2021 is my “Year of the Bugs”

No matter how much I learn about the garden, there’s always more to know. To plug the (many!) gaps in my knowledge, I often designate my own “Year of the [Fill in the Blank]” to zoom in on a single subject.

One was The Year of Ornamental Grasses. At the start, I knew almost zip. Except that I was adept at killing Japanese forest grass (Hakonechloa). By the end, I knew, well, not everything, but more.

Then there was The Year of Powdery Mildew

Sadly, that one chose me. Enthusiastically. Devastatingly. But I wanted to know what made it tick, and learn whether this expletive-deleted fungal disease played any positive role in the landscape.

Guess what? It’s food – for a genus of fungus-eating lady beetles (Psyllobora)! See the greener patches they ate bare below?

Tiny 20-spotted lady beetle (Psyllobora vigintimaculata) was too small to identify as a lady beetle with the eye alone. Macro camera settings to the rescue!
Size comparison of the Psyllobora and Harmonia ladybeetle larvae. White Psyllobora larva being eyed (as lunch?) by a Harmonia or Asian multi-coloured lady beetle larva. Similar alligator-like shape; vastly different size and colour. Fascinating, says my inner Spock!
Who knew there was a vegan lady beetle?

Not me. Without my disastrous Year of I might’ve just sprayed the d*mned mildew with a milk solution (1 part milk to 9 parts water), and never have made their acquaintance.

On the other hand, I might have saved my zinnias. And cucumbers. Hmmmm.

But the natural world would’ve felt smaller. Inspired by that wee beetle and a new presentation I was writing for the Toronto Botanical Garden’s Pollinator Week, I decided to get out and meet more bugs!

My Year of the Bugs has become an obsession

Who are you? I wonder with every photo of a new bug. Then the detective work of bug ID begins. I’ve used resources like:

I’ve bought a lot of bug books. And I love it.

My Year of the Bugs has been teaching me that not only are pollinators more diverse than we think, but the big world of insects is surprisingly beautiful, overwhelmingly beneficial (according to Walliser, 99% are either beneficial or benign) and staggeringly cool.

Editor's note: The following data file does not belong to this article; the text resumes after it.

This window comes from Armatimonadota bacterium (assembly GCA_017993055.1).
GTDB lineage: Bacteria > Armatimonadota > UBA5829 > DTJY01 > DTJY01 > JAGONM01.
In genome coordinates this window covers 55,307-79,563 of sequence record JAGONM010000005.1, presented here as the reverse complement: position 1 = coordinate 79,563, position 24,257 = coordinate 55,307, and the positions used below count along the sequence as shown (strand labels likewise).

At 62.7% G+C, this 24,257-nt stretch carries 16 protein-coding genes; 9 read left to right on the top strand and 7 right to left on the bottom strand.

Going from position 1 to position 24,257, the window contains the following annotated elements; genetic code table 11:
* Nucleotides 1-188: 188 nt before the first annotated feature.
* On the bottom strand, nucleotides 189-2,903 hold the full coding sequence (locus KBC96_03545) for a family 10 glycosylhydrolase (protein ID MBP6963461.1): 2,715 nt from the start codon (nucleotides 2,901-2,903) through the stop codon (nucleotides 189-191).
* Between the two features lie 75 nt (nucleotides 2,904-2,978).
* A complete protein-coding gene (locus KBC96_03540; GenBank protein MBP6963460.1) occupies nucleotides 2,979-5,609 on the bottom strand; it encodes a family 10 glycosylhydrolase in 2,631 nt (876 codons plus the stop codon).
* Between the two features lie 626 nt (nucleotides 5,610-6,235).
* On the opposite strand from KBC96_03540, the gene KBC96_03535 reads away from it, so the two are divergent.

I plan to introduce you to more of my new friends soon.

What is your “Year of the …” in 2021?



  1. Hey Helen! Here is a time-saving app for you:
    Seek by iNaturalist. Just point your phone camera and it gets to work. It is really helpful for a quick I.D. If Seek can’t I.D. the photo it can be posted to it’s mother iNaturalist. iNaturalist is a great citizen science platform where photos are first given a likely identification then posted so that other members can confirm or suggest a species.
    When the photo has had a confirming identification it then is able to be used by researchers and scientists. Ontario Provincial Parks use this app to keep track of what species are in the parks.

    Here is a link in case you want to check it out:

    1. Hi, LeeAnne,
      Nice to see you here and thanks for your suggestion. I have tried iNaturalist but basically am too impatient to wait, and I learn so much from the hunt myself! Plus, like some other AI-assisted ID apps, you sometimes need to know what it is already to confirm that the suggested ID is right! Nevertheless, I know that, like you, others love it. And I’m sure it will continue to improve as the database grows. Other *plant* ID apps suggested by friends (yet I’ve also not been fully satisfied with, for the same reasons) include PictureThis, PlantSnap, and PlantNet. Guess I just love the thrill of the chase.

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